Articles > How can we meet the revised elective targets as winter closes in?
How can we meet the revised elective targets as winter closes in?
There are clear expectations that NHS Trusts will stabilise their elective waiting lists and clear very long waiters by March 22. The NHS continues to face challenging times as it heads into what is predicted to be a tough winter ahead, but it will need to respond to the call for getting more done in a changing environment of expected efficiencies.
Brian Wells, Managing Director of Four Eyes Insight argues that focusing finite resources on recognized priorities will enable NHS Trusts to keep the elective pathways running as A&E creaks under the pressure of increasing attendances.
And a good place to start is to focus on those ring-fenced elective centres (Hubs) and those elective pathways which are most remote from the impact of acute medicine.
Host trusts should look for and expect higher levels of productivity through their dedicated elective centres and pathways. With staffing levels under pressure, it is even more vital that every operating session is maximized to its true potential.
We ask ourselves, why are green pathway still experiencing lower levels of utilization than prior to COVID? Why is there greater focus on providing more operating sessions and resourcing additional hours in preference to focusing on maximizing those operating lists in play?
The elective centres and ring-fenced pathways need to be the foundations for High Volume-Low Complexity (HVLC) delivery. Day case units rarely reached higher levels of productivity even before COVID materialised, so a focus on those operational factors that, when done well, move the dial on productivity and deliver more is critical to elective recovery.
So, our top tips on where to focus:
- Plan, test and trial HVLC productivity lists. Be ambitious for your service. When staffed and managed well these operating lists are focused, buzzing environments where morale is high and expectations are clear. No one is rushed and patient safety is paramount. So explore their potential. Look to make them mainstream.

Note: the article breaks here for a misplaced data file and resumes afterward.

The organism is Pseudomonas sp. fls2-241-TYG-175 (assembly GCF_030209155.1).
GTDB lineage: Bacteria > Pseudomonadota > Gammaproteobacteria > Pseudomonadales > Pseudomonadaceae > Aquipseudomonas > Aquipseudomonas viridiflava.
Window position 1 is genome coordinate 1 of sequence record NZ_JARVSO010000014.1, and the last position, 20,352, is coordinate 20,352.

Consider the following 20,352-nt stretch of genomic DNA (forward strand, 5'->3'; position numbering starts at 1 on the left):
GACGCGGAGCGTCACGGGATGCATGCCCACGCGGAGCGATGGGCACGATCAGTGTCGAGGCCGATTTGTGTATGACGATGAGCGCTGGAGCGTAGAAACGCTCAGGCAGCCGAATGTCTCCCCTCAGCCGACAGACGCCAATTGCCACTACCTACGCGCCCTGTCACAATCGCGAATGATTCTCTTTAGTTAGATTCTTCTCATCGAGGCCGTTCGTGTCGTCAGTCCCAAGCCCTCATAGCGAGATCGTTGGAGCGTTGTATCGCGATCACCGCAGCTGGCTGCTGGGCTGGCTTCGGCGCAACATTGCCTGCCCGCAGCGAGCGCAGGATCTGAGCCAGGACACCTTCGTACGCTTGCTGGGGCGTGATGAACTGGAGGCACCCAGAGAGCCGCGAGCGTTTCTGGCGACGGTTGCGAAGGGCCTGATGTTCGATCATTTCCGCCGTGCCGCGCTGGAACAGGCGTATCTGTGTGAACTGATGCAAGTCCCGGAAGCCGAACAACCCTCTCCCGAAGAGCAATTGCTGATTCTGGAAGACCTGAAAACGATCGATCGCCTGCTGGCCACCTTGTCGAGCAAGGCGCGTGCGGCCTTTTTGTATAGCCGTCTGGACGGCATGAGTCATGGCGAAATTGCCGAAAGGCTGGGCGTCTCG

- Examine and address short notice cancellations. Why are there patients on operating lists who no longer require surgery? It was a rare phenomenon but now an increasing issue. Launch a Task and Finish Group to get under the causes of last minute cancellations, especially on those patients where good processes would intercept and reduce these.
- Consider standby patients. There are many patients out there who will be willing to come in on short notice, so plan for this.
- Consider higher levels of productivity through superlists, parallel lists and other high productivity lists. These allow for much greater throughput and maximise the use of existing theatre stock and available sessions. Explore their potential.
- Examine the capacity and capabilities of your processes for planning for high productivity. How effective is the 6-4-2 and operating list planning? Can it deliver on expectation? Are your operational and reporting process responsive to high levels of productivity?
- Start on time. So many operating lists start significantly late so plan and expect to get things underway to ensure the available surgeon time is maximised. This is very possible, although it needs a strong focus and pathway discipline to ensure the pre surgical planning tasks are completed. Explore ‘First’ or ‘Golden’ patient principles, they make a difference.
- Measure and report. Ensure your operational teams have sight of the impact of what they do. Look back on recent performance, challenge, address and resolve repeat issues. Push through custom and practice in favour of evidenced based performance. Call out success.
There are clearly other issues and processes to address but these are some of the big-ticket items that, when addressed, are highly impactful on elevating the safe and effective productivity from your elective pathways.
At Four Eyes Insight, we really know how to turn up the dial on elective productivity. We work alongside your clinical and operational teams at pace and with absolute focus on the things that make the difference.